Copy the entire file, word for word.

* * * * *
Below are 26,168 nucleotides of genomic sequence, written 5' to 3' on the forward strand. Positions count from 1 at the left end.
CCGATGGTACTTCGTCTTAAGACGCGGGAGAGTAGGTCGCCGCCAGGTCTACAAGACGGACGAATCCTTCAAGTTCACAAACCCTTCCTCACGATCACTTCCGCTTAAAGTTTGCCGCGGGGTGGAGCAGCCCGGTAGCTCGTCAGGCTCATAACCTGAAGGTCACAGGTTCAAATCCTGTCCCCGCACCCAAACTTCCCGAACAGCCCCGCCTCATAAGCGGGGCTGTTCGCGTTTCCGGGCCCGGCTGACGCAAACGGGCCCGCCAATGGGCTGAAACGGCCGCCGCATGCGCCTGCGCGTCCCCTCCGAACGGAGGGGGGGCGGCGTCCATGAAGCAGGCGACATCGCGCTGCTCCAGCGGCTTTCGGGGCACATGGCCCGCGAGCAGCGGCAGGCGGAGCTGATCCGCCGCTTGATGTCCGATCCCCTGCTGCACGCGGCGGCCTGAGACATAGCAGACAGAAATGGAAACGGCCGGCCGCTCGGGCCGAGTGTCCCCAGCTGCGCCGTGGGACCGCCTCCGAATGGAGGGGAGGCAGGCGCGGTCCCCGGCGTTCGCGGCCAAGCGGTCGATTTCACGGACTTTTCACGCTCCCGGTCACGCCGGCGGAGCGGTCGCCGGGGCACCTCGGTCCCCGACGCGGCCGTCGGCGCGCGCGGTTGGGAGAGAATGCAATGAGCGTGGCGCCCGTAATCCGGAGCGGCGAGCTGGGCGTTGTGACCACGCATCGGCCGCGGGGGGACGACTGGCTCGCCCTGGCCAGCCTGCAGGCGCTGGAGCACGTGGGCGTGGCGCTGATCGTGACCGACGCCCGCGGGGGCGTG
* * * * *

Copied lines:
Below are 26,168 nucleotides of genomic sequence, written 5' to 3' on the forward strand. Positions count from 1 at the left end.
CCGATGGTACTTCGTCTTAAGACGCGGGAGAGTAGGTCGCCGCCAGGTCTACAAGACGGACGAATCCTTCAAGTTCACAAACCCTTCCTCACGATCACTTCCGCTTAAAGTTTGCCGCGGGGTGGAGCAGCCCGGTAGCTCGTCAGGCTCATAACCTGAAGGTCACAGGTTCAAATCCTGTCCCCGCACCCAAACTTCCCGAACAGCCCCGCCTCATAAGCGGGGCTGTTCGCGTTTCCGGGCCCGGCTGACGCAAACGGGCCCGCCAATGGGCTGAAACGGCCGCCGCATGCGCCTGCGCGTCCCCTCCGAACGGAGGGGGGGCGGCGTCCATGAAGCAGGCGACATCGCGCTGCTCCAGCGGCTTTCGGGGCACATGGCCCGCGAGCAGCGGCAGGCGGAGCTGATCCGCCGCTTGATGTCCGATCCCCTGCTGCACGCGGCGGCCTGAGACATAGCAGACAGAAATGGAAACGGCCGGCCGCTCGGGCCGAGTGTCCCCAGCTGCGCCGTGGGACCGCCTCCGAATGGAGGGGAGGCAGGCGCGGTCCCCGGCGTTCGCGGCCAAGCGGTCGATTTCACGGACTTTTCACGCTCCCGGTCACGCCGGCGGAGCGGTCGCCGGGGCACCTCGGTCCCCGACGCGGCCGTCGGCGCGCGCGGTTGGGAGAGAATGCAATGAGCGTGGCGCCCGTAATCCGGAGCGGCGAGCTGGGCGTTGTGACCACGCATCGGCCGCGGGGGGACGACTGGCTCGCCCTGGCCAGCCTGCAGGCGCTGGAGCACGTGGGCGTGGCGCTGATCGTGACCGACGCCCGCGGGGGCGTG